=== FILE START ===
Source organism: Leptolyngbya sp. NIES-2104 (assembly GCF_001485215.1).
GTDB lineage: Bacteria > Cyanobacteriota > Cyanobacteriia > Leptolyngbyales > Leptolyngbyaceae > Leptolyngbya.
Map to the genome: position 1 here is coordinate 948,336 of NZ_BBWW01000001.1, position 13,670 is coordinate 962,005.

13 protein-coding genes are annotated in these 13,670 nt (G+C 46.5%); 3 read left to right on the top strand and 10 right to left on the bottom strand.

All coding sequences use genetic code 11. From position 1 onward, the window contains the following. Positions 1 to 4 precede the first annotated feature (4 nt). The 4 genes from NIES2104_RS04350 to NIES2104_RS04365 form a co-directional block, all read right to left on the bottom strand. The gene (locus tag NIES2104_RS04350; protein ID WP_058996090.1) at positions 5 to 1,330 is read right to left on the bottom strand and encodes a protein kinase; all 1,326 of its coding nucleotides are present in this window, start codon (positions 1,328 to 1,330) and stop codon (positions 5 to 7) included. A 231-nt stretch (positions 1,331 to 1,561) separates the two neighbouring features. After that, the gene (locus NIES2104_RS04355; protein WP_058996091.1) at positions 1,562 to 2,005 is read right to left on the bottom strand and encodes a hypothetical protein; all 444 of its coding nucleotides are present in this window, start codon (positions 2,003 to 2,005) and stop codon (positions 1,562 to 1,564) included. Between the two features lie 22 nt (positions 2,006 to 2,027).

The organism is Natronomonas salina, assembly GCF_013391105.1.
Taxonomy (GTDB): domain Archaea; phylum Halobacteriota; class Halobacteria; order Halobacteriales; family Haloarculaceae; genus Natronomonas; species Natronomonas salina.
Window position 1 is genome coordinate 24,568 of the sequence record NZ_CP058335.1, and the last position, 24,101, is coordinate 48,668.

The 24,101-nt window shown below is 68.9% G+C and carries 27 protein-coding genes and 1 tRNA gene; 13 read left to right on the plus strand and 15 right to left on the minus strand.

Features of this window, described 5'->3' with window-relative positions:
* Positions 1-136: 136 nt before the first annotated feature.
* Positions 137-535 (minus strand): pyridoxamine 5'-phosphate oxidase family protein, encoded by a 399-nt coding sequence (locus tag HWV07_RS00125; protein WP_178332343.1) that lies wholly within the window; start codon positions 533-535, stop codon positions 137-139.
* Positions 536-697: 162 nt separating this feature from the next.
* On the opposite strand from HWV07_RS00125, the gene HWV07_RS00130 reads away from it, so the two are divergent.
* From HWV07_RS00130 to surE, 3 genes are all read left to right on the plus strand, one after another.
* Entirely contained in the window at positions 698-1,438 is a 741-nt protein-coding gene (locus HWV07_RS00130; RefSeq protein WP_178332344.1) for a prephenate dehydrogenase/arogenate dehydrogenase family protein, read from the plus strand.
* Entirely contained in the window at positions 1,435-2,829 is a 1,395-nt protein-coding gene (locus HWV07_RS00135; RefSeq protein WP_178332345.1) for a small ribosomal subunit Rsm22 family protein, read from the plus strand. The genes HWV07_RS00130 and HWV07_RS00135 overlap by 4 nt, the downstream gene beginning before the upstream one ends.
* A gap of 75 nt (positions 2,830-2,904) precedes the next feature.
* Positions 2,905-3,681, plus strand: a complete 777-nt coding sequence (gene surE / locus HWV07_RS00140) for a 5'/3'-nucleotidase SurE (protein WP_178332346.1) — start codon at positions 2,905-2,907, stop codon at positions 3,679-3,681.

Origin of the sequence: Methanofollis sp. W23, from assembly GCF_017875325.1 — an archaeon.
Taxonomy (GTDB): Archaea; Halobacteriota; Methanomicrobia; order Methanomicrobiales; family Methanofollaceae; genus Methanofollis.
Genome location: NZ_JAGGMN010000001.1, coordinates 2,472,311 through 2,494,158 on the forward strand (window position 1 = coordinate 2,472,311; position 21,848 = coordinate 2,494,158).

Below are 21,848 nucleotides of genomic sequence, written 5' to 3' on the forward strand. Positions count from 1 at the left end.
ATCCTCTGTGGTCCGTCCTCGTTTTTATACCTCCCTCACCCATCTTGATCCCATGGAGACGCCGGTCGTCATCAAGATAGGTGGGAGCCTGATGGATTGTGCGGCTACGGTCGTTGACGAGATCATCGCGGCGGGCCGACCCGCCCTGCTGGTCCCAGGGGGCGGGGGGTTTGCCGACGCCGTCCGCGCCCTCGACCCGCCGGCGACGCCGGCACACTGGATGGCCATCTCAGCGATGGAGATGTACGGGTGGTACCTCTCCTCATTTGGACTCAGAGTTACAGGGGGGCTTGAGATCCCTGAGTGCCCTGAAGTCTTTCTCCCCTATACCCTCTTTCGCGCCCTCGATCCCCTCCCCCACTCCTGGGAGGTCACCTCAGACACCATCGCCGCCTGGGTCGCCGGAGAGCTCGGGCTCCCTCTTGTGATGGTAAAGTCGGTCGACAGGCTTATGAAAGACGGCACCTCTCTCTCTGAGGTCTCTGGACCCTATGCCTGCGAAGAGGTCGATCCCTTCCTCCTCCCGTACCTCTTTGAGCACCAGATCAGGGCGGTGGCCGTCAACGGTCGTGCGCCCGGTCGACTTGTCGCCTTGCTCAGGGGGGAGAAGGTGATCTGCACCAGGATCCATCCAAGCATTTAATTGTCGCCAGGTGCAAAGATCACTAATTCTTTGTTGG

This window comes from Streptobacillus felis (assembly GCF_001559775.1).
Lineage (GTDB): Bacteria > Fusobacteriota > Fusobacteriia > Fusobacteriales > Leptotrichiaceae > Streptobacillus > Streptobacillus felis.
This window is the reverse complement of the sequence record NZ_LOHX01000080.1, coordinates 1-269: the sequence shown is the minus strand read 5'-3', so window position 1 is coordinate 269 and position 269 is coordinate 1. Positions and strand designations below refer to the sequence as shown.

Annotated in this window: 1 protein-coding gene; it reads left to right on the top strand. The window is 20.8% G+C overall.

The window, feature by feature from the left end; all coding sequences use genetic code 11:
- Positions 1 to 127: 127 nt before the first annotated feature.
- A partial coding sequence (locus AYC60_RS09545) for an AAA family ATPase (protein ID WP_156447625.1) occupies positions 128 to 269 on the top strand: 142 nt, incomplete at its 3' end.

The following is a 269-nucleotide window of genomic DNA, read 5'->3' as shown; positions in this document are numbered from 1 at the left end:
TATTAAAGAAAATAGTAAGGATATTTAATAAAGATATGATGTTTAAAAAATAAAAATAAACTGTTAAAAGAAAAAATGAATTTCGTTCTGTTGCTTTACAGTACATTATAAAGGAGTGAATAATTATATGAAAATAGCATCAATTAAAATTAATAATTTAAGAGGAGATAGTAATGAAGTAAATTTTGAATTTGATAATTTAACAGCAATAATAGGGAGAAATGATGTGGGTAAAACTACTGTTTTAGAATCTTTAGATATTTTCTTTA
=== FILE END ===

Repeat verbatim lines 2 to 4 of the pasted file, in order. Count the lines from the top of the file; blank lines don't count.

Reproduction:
GTDB lineage: Bacteria > Cyanobacteriota > Cyanobacteriia > Leptolyngbyales > Leptolyngbyaceae > Leptolyngbya.
Map to the genome: position 1 here is coordinate 948,336 of NZ_BBWW01000001.1, position 13,670 is coordinate 962,005.

13 protein-coding genes are annotated in these 13,670 nt (G+C 46.5%); 3 read left to right on the top strand and 10 right to left on the bottom strand.